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Nationwide neonatal screening for congenital adrenal hyperplasia in sweden: a 26-year longitudinal prospective population-based study.

[congenital adrenal hyperplasia]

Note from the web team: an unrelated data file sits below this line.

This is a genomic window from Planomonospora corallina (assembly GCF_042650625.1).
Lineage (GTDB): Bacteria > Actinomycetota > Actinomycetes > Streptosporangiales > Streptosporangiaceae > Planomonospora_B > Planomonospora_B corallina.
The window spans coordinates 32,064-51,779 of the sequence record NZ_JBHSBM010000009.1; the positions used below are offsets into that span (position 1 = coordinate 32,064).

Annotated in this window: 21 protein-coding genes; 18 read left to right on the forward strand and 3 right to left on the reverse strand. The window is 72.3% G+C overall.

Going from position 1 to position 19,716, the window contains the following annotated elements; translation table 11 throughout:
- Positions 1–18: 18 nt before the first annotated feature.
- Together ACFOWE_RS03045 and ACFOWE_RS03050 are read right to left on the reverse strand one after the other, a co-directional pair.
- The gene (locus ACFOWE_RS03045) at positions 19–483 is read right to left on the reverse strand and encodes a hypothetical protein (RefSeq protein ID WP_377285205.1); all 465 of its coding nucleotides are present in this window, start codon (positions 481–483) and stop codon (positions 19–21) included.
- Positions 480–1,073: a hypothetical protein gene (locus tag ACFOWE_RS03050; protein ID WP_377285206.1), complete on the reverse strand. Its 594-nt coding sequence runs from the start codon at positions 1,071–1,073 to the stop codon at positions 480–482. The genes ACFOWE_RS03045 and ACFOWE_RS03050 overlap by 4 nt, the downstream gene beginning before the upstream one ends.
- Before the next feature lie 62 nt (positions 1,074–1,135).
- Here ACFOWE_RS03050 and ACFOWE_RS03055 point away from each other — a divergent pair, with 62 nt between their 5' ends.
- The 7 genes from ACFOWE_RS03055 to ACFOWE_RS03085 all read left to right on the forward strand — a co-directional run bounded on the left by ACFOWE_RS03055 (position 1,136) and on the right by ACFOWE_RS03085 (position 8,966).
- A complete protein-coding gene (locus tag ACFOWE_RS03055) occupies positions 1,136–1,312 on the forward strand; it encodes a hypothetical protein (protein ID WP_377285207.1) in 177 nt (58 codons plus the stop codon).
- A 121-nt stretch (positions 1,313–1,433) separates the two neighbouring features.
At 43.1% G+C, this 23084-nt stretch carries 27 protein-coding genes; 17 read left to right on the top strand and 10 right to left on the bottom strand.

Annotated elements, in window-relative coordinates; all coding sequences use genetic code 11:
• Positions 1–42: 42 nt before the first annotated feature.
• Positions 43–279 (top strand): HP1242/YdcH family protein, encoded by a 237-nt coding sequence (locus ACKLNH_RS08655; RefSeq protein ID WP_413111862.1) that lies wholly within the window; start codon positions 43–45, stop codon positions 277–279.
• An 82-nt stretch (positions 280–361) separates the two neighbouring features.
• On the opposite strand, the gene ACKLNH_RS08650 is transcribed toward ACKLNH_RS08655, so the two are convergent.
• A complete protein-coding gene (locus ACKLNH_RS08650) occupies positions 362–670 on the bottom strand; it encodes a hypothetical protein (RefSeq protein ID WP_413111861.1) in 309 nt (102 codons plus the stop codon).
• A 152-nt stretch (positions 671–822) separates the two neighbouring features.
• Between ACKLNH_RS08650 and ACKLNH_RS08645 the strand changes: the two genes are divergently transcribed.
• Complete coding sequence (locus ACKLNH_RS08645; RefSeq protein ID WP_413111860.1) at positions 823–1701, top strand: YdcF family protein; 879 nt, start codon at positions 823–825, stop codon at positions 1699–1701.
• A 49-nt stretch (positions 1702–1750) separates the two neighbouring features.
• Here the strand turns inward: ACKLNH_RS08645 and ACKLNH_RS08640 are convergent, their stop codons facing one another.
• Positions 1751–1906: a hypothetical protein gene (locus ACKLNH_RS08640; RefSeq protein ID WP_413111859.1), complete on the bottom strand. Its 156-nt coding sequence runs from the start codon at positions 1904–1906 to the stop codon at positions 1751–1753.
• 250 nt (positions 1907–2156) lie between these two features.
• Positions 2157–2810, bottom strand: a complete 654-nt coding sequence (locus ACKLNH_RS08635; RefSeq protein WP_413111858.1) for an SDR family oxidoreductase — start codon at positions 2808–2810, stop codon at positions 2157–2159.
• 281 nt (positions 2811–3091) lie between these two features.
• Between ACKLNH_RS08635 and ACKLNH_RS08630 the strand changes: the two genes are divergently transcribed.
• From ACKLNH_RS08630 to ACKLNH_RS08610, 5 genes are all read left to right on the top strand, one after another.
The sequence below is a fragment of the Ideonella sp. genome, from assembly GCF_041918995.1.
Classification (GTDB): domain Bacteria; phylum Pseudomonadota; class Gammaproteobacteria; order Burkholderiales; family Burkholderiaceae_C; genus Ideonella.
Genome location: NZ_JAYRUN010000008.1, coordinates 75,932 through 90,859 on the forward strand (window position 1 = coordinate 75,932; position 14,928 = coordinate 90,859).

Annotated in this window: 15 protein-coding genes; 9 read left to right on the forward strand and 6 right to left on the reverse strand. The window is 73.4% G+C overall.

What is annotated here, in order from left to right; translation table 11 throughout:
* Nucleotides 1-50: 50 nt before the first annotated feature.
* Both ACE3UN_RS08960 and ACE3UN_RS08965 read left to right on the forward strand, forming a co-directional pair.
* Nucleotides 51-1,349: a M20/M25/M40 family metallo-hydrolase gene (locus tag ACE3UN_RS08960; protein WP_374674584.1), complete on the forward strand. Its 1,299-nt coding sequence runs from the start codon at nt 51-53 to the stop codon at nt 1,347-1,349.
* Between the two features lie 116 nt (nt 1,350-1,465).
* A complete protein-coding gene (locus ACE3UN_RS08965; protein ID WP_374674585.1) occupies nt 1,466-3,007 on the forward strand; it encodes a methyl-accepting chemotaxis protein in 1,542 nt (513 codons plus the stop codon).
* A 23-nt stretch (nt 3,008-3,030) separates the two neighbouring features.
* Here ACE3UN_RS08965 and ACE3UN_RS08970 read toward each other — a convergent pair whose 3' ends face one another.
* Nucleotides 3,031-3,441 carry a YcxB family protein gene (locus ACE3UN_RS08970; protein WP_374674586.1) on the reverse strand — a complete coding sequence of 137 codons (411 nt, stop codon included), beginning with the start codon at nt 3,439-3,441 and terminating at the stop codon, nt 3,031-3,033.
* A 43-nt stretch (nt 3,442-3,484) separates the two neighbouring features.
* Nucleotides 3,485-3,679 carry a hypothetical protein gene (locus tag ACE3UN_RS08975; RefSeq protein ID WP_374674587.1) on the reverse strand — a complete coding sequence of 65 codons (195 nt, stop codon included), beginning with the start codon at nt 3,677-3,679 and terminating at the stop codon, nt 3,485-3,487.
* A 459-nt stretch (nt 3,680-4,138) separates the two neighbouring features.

Recent reports have questioned the rationale for neonatal screening for congenital adrenal hyperplasia (CAH) owing to low sensitivity in salt-wasting forms and a high rate of recall (ie, a positive finding resulting in a visit to a pediatrician and a second test) in preterm infants.To determine the efficiency of the neonatal screening program for CAH in Sweden over time.Longitudinal prospective population-based study in Sweden. We assessed neonatal screening for CAH from January 1, 1986, through December 31, 2011, when 2737932 infants (99.8%) underwent testing. The CYP21A2 genotype was investigated in 219 cases with true-positive findings (94.8%). We investigated the screening outcomes for 231 patients who had true-positive findings, 43 with late diagnosis, and 1497 infants with false-positive findings.Sensitivity of the screening for salt-wasting CAH. The most important secondary outcome measures were the positive predictive values and recall rates for full-term and preterm infants and sensitivity for milder forms of CAH.A total of 143 patients with salt-wasting CAH were identified; none were missed. The sensitivity was lower for milder forms of the disorder (P=.04), including 79.7% for simple virilizing forms and 32.4% for nonclassic forms. The positive predictive value was higher in full-term (25.1%) than preterm (1.4%) infants and correlated with gestational age (r=0.98; P<.001). The recall rate in full-term infants (0.03%) was lower than that in preterm infants (0.57%) (P<.001). An analysis of previously reported results from other screening programs revealed that the sensitivity of the screening was negatively correlated with the duration of follow-up (P=.03).Screening for CAH was highly effective in detecting the salt-wasting form and thereby reducing mortality. Additional late-onset cases of CAH were detected in childhood and adolescence, reducing the sensitivity for milder forms. The positive predictive value was high despite a low recall rate in full-term infants. Further improvements are necessary to increase the effectiveness of screening among preterm infants.